What is now called Asian Istanbul was probably inhabited by people as early as 3000 BC. Eventually, in the 7th century, Greek colonists led by King Byzas established the colony of Byzantium, the Greek name for a city on the Bosphorus. Byzas chose the spot after consulting an oracle of Delphi who told him to settle across from the “land of the blind ones.” Indeed, Byzas concluded, earlier settlers must have been deprived of their sight to have overlooked this superb location at the mouth of the Bosphorus strait. This proved an auspicious decision by Byzas, as history has shown Istanbul’s location important far beyond what these early Greek settlers might possibly have conceived. Byzas gave his name to the city: Byzantium.
In the early 100’s BC, it became part of the Roman Empire and in 306 AD, Emperor Constantine the Great made Byzantium capital of the Eastern Roman Empire. From that point on, the city was known as Constantinople.
The mid 400’s AD was a time of enormous upheaval in the empire. Barbarians conquered the western Roman Empire while the Eastern, also called the Byzantine Empire, kept Constantinople as its capital. In 532 during the reign of Justinian I, antigovernment riots destroyed the city. It was rebuilt, and outstanding structures such as Hagia Sophia stand as monuments to the heights Byzantine culture reached.
The attribute that made the city so desirable, its incomparable location for trade and transport between three continents, was also its nemesis. For the next several hundred years Persians, Arabs, nomadic peoples, and members of the Fourth Crusade (who for a time governed the city) attacked Constantinople.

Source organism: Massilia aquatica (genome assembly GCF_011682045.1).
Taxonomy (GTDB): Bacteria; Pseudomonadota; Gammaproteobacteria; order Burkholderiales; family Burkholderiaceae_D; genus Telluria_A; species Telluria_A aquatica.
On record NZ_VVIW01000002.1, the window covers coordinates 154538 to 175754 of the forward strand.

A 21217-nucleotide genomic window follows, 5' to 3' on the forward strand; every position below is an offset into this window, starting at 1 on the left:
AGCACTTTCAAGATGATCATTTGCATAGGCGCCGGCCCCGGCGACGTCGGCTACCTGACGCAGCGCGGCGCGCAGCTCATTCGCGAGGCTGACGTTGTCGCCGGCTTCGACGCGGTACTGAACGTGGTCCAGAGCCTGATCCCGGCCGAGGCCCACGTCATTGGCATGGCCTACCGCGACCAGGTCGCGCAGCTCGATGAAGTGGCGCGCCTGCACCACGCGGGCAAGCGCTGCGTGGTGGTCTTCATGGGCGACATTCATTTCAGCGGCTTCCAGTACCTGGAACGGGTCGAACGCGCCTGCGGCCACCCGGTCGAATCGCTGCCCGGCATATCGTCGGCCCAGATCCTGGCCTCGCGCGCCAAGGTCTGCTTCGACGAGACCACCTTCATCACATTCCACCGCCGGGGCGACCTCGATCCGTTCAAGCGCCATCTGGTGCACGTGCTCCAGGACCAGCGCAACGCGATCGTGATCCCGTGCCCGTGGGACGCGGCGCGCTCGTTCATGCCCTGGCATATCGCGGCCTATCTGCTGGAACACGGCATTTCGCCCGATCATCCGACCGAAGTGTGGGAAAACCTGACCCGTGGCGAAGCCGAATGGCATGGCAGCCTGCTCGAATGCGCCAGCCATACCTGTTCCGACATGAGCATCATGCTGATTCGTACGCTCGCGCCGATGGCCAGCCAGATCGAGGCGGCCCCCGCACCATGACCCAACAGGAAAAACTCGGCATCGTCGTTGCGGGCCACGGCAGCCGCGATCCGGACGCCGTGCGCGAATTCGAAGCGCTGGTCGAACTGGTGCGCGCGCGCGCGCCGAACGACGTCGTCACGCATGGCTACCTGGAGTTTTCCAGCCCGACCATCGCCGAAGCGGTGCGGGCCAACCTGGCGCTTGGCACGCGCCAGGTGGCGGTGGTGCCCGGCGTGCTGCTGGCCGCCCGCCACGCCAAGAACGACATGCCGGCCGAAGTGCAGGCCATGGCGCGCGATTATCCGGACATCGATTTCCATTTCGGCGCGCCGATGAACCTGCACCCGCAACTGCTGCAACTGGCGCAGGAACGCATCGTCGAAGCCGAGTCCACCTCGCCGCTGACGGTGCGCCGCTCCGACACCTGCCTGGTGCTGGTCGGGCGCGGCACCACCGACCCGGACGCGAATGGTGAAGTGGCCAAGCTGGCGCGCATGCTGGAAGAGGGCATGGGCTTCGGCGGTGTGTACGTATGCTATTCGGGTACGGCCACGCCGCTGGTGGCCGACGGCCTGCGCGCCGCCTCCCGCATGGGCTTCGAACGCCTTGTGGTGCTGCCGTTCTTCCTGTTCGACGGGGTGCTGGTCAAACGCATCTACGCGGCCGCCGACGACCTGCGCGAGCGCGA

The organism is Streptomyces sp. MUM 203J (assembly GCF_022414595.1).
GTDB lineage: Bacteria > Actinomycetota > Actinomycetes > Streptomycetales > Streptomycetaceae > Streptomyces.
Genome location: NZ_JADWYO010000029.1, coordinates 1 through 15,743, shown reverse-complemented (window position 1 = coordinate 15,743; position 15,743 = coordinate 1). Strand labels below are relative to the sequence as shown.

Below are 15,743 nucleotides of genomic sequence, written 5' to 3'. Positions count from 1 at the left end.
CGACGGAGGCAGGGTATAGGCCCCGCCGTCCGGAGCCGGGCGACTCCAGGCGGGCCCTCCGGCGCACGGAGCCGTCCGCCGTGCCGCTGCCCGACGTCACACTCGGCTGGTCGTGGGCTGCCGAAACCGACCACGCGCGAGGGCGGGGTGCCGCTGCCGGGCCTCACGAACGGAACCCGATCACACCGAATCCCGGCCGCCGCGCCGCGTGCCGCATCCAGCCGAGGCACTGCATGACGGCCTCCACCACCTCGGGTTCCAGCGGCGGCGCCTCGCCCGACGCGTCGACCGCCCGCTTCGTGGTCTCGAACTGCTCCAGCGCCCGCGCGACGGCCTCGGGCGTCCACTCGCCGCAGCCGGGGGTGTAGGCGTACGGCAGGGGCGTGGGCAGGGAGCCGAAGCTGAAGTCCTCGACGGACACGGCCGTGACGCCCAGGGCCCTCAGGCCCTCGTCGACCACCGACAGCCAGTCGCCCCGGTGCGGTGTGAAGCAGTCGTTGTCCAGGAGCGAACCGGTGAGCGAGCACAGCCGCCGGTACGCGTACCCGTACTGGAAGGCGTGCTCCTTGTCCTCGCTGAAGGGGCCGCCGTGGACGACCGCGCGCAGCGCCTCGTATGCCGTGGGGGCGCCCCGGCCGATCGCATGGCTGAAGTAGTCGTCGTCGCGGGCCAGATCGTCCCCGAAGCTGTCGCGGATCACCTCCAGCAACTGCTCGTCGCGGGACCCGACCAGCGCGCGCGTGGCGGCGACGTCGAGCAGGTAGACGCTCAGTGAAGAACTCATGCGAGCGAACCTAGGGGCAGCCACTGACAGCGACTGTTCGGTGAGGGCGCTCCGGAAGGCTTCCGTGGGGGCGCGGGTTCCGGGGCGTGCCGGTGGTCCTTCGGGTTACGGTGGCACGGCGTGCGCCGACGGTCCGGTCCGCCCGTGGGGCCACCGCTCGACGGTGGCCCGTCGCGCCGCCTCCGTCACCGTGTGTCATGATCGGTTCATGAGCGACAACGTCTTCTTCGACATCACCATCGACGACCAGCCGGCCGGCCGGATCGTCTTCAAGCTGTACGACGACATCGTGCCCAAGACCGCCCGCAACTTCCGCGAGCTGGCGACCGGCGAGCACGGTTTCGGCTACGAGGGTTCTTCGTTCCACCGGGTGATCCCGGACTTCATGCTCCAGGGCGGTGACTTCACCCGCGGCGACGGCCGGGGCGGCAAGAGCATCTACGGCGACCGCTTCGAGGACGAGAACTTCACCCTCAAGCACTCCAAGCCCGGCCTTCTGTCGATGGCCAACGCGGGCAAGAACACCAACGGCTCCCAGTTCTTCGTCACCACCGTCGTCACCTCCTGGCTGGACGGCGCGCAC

Finally, in 1453, when Constantinople was so weakened by almost constant invasions and battles, the Ottoman Turks led by Sultan Mehmet II were able to conquer the city. Renamed Istanbul, it became the third and last capital of the Ottoman Empire. It was the nerve center for military campaigns that were to enlarge the Ottoman Empire dramatically. By the mid 1500’s, Istanbul, with a population of almost half a million, was a major cultural, political, and commercial center. Ottoman rule continued until it was defeated in WWI and Istanbul was occupied by the allies.
When the Republic of Turkey was born in 1923 after the War of Independence, Kemal Ataturk moved the capital to the city of Ankara. The city of Istanbul has continued to expand dramatically and today its population is over 15 million and increases at an estimated 700,000 immigrants per year. Industry has expanded even as tourism has grown. It continues to be a city that creates its own history at the meeting point of the two continents; Europe and Asia.
Some of the interesting districts of the city are: Sultanahmet, Haydarpasa, Uskudar, Eyup, Galata, Pera, Ortaköy, Taksim, Eminönü, Fatih, Balat, and The Bosphorus. Princess Islands are a popular summer resort for local people.
Istanbul, a city with millennia of history behind it, is today home to some of the world’s best museums. In recent decades, the city has also built up a reputation as a hotbed of modern art. Several museums have opened their doors to the public, adding to the already dizzying array of exhibitions. Whether it’s ancient artefacts, contemporary sculpture or high-concept literature you’re interested in, Istanbul’s museum scene really has something for everyone.